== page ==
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Introduction to Opportunity Mapping

Introduction to Opportunity Mapping

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Introduction to Opportunity Mapping

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  1. Introduction to Opportunity Mapping OPPORTUNITY MAPPING WORKSHOP Nov. 30, 2007 Samir Gambhir GIS/Demographic Specialist

  2. Presentation overview • SECTION I – Introduction • SECTION II – Methodology • SECTION III – Data and analysis • SECTION IV – Future possibilities

  3. Section Iintroduction

  4. The “community of opportunity” approach • Where you live is more important than what you live in… • Housing -- in particular its location -- is the primary mechanism for accessing opportunity in our society • Housing location determines • the quality of schools children attend, • the quality of public services they receive, • access to employment and transportation, • exposure to health risks, • access to health care, etc. • For those living in high poverty neighborhoods, these factors can significantly inhibit life outcomes

  5. Fiscal Policies Health Childcare Employment Housing Effective Participation Education Transportation Opportunity structures

  6. framework • The “Communities of Opportunity” framework is a model of fair housing and community development • The model is based on the premises that • Everyone should have fair access to the critical opportunity structures needed to succeed in life • Affirmatively connecting people to opportunity creates positive, transformative change in communities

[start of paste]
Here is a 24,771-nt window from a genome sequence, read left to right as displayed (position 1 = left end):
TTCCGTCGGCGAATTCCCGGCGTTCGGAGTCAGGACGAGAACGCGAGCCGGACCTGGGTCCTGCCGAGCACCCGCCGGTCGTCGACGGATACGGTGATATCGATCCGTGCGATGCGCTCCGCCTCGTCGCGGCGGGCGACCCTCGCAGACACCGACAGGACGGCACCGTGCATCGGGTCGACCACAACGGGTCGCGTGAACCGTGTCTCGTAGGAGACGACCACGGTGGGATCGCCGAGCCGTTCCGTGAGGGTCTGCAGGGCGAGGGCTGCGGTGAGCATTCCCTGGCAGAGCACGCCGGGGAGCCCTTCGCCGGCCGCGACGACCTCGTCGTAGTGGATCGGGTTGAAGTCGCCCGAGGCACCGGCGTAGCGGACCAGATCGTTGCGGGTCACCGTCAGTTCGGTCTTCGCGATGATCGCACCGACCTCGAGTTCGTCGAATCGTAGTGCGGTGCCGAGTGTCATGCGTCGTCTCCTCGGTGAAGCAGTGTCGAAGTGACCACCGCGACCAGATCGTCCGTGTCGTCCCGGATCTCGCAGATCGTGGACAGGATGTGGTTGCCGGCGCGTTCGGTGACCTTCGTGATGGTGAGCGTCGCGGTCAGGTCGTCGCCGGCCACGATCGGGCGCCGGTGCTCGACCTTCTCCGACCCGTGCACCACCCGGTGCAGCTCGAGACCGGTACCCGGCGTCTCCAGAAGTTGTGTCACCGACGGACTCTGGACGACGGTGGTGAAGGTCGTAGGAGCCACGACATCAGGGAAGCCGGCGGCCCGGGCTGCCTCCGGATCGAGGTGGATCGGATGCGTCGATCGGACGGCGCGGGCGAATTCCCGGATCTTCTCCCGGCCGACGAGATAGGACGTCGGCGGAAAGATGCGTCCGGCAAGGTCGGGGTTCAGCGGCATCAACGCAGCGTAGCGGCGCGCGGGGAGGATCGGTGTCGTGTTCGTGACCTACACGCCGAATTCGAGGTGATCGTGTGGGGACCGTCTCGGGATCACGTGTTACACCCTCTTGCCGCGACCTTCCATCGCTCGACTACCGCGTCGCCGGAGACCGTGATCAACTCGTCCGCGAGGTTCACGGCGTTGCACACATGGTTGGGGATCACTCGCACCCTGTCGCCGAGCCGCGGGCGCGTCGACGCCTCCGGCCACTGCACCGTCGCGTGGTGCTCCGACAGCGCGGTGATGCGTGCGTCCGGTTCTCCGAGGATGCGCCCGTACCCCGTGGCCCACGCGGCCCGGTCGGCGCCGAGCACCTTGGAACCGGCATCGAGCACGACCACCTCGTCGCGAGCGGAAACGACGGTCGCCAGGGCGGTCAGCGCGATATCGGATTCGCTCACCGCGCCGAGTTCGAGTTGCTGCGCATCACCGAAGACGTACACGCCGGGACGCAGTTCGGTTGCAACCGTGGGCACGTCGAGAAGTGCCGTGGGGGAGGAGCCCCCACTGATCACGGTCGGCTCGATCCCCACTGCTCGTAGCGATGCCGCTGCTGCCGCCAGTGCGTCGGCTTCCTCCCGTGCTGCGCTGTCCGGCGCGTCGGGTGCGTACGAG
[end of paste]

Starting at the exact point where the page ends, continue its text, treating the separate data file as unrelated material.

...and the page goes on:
7. The web of opportunity • Opportunities in our society are geographically distributed (and often clustered) throughout metropolitan areas • This creates “winner” and “loser” communities or “high” and “low” opportunity communities • Your location within this “web of opportunity” plays a decisive role in your life potential and outcomes • Individual characteristics still matter… • …but so does access to opportunity, such as good schools, health care, child care, and job networks

  8. Opportunity mapping • Opportunity mapping is a research tool used to understand the dynamics of “opportunity” within metropolitan areas • The purpose of opportunity mapping is to illustrate where opportunity rich communities exist (and assess who has access to these communities) • Also, to understand what needs to be remedied in opportunity poor communities